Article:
Cars like the Corolla and Camry have given Toyota a reputation for conservatism. The company’s latest product may change that.
Toyota says it will put the three-wheeled, electric i-Road into production. Don’t expect to see one Stateside anytime soon, though: It will be used primarily by Toyota’s Ha:mo car-sharing service in Japan.
The i-Road was unveiled at the 2013 Geneva Motor Show, and it hasn’t gotten any less strange since.
A 2.7-horsepower electric motor and lithium-ion battery pack power the two front wheels. At around 660 pounds, it’s more like a bike than a car. Yet it has a roof and a steering wheel.
Despite its three-wheeled configuration, the i-Road can actually lean into corners like a two-wheeled bike, thanks to its nifty “Active Lean” suspension system.
The i-Road’s party piece automatically balances it during cornering, making it much easier to operate, according to Toyota.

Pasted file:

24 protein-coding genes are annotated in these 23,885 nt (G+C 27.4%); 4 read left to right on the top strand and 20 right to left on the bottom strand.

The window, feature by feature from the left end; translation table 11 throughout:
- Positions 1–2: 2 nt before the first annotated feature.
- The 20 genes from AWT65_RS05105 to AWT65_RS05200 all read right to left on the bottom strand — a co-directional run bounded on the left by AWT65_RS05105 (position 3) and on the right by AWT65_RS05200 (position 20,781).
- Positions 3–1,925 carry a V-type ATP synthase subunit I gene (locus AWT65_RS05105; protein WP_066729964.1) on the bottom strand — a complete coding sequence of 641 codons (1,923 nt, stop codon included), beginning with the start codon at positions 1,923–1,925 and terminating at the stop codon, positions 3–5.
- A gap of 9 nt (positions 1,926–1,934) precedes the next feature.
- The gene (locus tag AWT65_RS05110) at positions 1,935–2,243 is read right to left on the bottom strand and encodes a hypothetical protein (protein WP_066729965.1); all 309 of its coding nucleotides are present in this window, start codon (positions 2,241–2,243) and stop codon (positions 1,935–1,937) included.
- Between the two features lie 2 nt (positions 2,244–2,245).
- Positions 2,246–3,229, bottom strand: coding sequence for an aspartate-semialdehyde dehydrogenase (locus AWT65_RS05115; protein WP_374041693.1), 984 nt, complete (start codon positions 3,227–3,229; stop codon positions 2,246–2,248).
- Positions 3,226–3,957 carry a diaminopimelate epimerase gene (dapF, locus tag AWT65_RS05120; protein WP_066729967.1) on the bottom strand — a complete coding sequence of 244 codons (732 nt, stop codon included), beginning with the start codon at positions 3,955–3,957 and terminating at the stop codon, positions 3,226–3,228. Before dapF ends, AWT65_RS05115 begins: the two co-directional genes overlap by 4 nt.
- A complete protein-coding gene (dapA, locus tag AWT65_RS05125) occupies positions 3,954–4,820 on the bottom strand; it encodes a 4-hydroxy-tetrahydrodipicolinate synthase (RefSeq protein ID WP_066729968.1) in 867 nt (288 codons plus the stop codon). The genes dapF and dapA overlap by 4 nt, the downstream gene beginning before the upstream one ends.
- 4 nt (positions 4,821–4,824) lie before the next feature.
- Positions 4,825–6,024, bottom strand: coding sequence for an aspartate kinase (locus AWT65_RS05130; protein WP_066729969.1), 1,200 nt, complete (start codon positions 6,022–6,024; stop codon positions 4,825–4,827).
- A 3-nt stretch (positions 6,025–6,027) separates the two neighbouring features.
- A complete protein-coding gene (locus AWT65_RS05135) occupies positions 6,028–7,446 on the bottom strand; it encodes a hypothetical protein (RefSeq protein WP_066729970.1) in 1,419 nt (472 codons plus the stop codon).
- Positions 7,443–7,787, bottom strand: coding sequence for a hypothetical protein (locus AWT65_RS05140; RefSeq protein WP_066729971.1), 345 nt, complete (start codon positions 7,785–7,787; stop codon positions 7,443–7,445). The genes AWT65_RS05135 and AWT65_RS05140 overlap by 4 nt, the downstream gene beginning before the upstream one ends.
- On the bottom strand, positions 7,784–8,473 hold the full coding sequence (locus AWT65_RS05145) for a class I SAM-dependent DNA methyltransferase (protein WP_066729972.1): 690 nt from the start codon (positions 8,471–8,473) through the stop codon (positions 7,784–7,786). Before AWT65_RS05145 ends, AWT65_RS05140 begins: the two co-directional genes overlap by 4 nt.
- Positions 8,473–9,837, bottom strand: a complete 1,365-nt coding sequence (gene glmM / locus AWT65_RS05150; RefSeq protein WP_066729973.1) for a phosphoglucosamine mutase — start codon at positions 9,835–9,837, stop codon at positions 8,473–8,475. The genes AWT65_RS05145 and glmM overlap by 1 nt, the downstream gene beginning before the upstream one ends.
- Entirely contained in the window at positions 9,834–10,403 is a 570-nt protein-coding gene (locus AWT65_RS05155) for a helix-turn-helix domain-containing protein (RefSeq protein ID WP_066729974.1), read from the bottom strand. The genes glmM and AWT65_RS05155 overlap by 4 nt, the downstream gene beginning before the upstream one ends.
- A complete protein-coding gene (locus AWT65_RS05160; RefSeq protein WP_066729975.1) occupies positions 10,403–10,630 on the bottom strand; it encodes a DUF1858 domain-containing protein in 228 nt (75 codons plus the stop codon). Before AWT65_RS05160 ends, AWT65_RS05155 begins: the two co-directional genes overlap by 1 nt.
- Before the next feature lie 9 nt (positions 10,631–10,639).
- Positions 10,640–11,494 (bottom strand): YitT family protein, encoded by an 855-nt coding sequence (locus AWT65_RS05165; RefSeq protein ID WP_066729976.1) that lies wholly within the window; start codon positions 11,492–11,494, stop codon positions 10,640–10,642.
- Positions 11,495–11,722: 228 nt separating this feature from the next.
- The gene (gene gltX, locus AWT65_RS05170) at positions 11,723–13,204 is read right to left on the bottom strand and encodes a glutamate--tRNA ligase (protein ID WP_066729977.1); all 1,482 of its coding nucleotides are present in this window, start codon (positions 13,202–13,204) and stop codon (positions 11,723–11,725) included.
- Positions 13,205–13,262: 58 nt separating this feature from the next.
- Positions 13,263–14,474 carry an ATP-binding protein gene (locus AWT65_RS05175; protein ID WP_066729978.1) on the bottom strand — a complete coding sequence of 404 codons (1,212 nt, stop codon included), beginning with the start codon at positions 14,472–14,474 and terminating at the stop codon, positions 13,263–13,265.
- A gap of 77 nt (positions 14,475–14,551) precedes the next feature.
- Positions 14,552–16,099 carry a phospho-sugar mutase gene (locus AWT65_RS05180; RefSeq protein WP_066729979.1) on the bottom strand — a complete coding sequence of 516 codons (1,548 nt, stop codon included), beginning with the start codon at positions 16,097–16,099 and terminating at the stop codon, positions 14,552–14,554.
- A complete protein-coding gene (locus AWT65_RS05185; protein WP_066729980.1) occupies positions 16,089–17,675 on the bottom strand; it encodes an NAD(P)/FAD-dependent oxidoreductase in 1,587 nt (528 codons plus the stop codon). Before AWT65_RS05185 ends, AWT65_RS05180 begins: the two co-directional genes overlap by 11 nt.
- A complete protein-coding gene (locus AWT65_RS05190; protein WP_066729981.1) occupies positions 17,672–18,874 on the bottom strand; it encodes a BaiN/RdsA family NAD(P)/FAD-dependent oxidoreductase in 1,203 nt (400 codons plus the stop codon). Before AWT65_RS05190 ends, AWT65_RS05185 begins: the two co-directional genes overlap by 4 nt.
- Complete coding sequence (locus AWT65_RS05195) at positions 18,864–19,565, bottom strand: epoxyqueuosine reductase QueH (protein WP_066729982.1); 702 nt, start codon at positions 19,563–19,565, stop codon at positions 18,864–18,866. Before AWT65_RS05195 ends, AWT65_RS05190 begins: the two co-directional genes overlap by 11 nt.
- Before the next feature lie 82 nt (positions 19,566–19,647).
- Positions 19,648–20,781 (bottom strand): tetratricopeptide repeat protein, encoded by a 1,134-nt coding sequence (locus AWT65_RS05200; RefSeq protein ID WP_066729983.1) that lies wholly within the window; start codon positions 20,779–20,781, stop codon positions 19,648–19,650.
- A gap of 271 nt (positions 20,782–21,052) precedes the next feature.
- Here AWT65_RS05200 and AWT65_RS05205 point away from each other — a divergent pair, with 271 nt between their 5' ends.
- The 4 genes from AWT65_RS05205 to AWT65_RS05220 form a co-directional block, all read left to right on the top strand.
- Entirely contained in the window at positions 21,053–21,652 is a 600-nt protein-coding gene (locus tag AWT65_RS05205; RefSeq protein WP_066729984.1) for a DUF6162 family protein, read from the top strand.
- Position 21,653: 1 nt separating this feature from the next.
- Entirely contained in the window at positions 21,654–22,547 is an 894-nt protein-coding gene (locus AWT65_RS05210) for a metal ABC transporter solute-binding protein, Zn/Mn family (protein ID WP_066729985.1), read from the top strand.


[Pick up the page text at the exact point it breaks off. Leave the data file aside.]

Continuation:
A computer calculates the correct amount of lean based on steering angle, vehicle speed, and a gyroscopic sensor. It controls an actuator, which moves the wheels up and down accordingly.
On the more practical side, the i-Road has tandem seating for two, and gets about 31 miles of range per charge. Top speed is 28 mph and, considering that it has the frontal area of a Cobra gunship, we wouldn’t be shocked to see one illegally threading between lanes of traffic on a crowded Tokyo street.
The i-Road’s introduction will coincide with an expansion of the Ha:mo car sharing service, which has been operating in Toyota City since October 2012.
Toyota envisions Ha:mo as a prototype for a future urban transportation system that seamlessly integrates personal vehicles and public transit.
Ha:mo provides users with multi-modal routing information that accounts total carbon dioxide emissions and current traffic conditions, planning the most efficient routes possible, Toyota says.
- Audi’s SkySphere electric roadster has shape-shifting superpowers
- Every upcoming electric car
- The best trucks for 2021
- The best road trip cars for 2021
- 2020 Volkswagen ID.3 first drive: The iCar Apple Didn’t Build